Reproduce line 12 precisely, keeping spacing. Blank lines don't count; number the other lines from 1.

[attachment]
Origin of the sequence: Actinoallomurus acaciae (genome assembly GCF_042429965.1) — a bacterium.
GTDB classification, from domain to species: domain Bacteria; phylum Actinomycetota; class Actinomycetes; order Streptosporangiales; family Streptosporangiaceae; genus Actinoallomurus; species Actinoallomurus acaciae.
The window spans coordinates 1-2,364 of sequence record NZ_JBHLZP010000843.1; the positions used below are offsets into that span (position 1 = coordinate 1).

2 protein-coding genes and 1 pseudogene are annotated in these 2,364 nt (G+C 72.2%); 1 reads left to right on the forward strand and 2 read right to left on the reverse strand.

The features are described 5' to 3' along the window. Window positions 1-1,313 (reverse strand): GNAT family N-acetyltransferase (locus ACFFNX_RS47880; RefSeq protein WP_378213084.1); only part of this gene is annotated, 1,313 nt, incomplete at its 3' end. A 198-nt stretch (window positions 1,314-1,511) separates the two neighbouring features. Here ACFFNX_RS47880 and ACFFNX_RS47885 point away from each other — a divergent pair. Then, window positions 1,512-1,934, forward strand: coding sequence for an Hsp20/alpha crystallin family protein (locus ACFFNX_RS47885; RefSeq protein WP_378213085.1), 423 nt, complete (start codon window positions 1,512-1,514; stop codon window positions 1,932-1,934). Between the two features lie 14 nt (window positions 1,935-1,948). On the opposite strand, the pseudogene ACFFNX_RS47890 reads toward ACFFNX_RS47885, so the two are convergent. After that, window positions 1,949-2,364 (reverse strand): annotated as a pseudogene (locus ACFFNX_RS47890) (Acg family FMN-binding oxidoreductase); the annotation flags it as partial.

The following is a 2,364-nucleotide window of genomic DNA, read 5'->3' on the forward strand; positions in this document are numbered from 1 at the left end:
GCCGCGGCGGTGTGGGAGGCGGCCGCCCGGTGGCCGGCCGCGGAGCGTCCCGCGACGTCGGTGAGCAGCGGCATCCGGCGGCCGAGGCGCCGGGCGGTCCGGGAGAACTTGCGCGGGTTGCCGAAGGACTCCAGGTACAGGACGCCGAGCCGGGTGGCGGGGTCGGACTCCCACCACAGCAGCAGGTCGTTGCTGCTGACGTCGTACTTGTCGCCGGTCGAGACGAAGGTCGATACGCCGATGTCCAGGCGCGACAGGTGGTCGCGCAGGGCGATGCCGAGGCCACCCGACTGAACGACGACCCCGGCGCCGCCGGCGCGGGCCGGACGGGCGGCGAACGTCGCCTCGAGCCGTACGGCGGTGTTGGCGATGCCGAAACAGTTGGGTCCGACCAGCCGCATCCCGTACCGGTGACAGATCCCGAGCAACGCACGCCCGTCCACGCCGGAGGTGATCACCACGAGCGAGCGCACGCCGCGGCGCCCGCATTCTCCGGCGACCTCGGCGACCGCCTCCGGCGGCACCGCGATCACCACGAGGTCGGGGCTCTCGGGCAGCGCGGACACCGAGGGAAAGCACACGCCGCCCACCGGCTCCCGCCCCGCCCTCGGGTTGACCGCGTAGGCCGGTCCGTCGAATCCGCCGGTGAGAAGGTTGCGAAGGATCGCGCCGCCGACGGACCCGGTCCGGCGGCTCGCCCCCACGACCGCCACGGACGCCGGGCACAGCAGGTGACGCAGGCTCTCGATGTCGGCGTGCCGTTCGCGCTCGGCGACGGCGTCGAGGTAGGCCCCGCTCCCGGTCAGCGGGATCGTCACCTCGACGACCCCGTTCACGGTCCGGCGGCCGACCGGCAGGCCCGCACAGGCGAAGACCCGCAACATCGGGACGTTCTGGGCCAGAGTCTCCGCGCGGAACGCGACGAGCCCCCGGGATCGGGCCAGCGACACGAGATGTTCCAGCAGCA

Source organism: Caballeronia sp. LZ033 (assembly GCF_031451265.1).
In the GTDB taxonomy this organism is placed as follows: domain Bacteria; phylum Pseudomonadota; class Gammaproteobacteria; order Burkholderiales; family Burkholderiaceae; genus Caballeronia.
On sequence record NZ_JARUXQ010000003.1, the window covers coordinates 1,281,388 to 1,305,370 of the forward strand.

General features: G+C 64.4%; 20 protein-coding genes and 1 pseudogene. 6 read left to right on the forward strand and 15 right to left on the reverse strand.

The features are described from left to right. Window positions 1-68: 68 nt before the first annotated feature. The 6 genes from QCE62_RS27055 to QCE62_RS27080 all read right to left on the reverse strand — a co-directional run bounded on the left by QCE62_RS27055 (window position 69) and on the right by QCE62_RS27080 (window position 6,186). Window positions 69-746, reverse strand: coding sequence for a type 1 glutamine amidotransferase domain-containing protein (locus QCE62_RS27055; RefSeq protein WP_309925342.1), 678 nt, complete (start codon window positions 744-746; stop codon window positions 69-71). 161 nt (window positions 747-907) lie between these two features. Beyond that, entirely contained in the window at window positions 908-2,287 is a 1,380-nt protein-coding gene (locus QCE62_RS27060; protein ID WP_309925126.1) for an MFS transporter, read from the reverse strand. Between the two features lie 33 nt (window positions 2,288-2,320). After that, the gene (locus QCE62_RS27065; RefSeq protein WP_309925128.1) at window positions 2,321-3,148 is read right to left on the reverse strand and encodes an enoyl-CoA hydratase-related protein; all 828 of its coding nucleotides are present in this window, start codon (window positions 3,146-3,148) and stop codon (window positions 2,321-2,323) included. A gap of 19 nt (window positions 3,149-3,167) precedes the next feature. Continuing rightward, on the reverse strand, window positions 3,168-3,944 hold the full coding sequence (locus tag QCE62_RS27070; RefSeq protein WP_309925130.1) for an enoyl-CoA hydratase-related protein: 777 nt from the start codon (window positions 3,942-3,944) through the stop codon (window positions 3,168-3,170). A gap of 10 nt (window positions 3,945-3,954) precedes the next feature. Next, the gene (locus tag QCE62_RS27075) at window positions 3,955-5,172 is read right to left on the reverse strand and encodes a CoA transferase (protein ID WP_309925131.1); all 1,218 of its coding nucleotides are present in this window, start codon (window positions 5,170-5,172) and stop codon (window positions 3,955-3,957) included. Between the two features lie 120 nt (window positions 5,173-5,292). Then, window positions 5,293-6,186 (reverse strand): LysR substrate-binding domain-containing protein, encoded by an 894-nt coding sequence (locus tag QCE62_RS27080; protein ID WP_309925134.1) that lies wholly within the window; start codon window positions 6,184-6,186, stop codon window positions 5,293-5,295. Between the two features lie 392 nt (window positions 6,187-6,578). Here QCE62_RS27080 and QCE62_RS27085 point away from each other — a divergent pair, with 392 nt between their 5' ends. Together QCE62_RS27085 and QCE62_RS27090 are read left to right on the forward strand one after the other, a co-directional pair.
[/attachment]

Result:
The features are described from left to right. Window positions 1-68: 68 nt before the first annotated feature. The 6 genes from QCE62_RS27055 to QCE62_RS27080 all read right to left on the reverse strand — a co-directional run bounded on the left by QCE62_RS27055 (window position 69) and on the right by QCE62_RS27080 (window position 6,186). Window positions 69-746, reverse strand: coding sequence for a type 1 glutamine amidotransferase domain-containing protein (locus QCE62_RS27055; RefSeq protein WP_309925342.1), 678 nt, complete (start codon window positions 744-746; stop codon window positions 69-71). 161 nt (window positions 747-907) lie between these two features. Beyond that, entirely contained in the window at window positions 908-2,287 is a 1,380-nt protein-coding gene (locus QCE62_RS27060; protein ID WP_309925126.1) for an MFS transporter, read from the reverse strand. Between the two features lie 33 nt (window positions 2,288-2,320). After that, the gene (locus QCE62_RS27065; RefSeq protein WP_309925128.1) at window positions 2,321-3,148 is read right to left on the reverse strand and encodes an enoyl-CoA hydratase-related protein; all 828 of its coding nucleotides are present in this window, start codon (window positions 3,146-3,148) and stop codon (window positions 2,321-2,323) included. A gap of 19 nt (window positions 3,149-3,167) precedes the next feature. Continuing rightward, on the reverse strand, window positions 3,168-3,944 hold the full coding sequence (locus tag QCE62_RS27070; RefSeq protein WP_309925130.1) for an enoyl-CoA hydratase-related protein: 777 nt from the start codon (window positions 3,942-3,944) through the stop codon (window positions 3,168-3,170). A gap of 10 nt (window positions 3,945-3,954) precedes the next feature. Next, the gene (locus tag QCE62_RS27075) at window positions 3,955-5,172 is read right to left on the reverse strand and encodes a CoA transferase (protein ID WP_309925131.1); all 1,218 of its coding nucleotides are present in this window, start codon (window positions 5,170-5,172) and stop codon (window positions 3,955-3,957) included. Between the two features lie 120 nt (window positions 5,173-5,292). Then, window positions 5,293-6,186 (reverse strand): LysR substrate-binding domain-containing protein, encoded by an 894-nt coding sequence (locus tag QCE62_RS27080; protein ID WP_309925134.1) that lies wholly within the window; start codon window positions 6,184-6,186, stop codon window positions 5,293-5,295. Between the two features lie 392 nt (window positions 6,187-6,578). Here QCE62_RS27080 and QCE62_RS27085 point away from each other — a divergent pair, with 392 nt between their 5' ends. Together QCE62_RS27085 and QCE62_RS27090 are read left to right on the forward strand one after the other, a co-directional pair.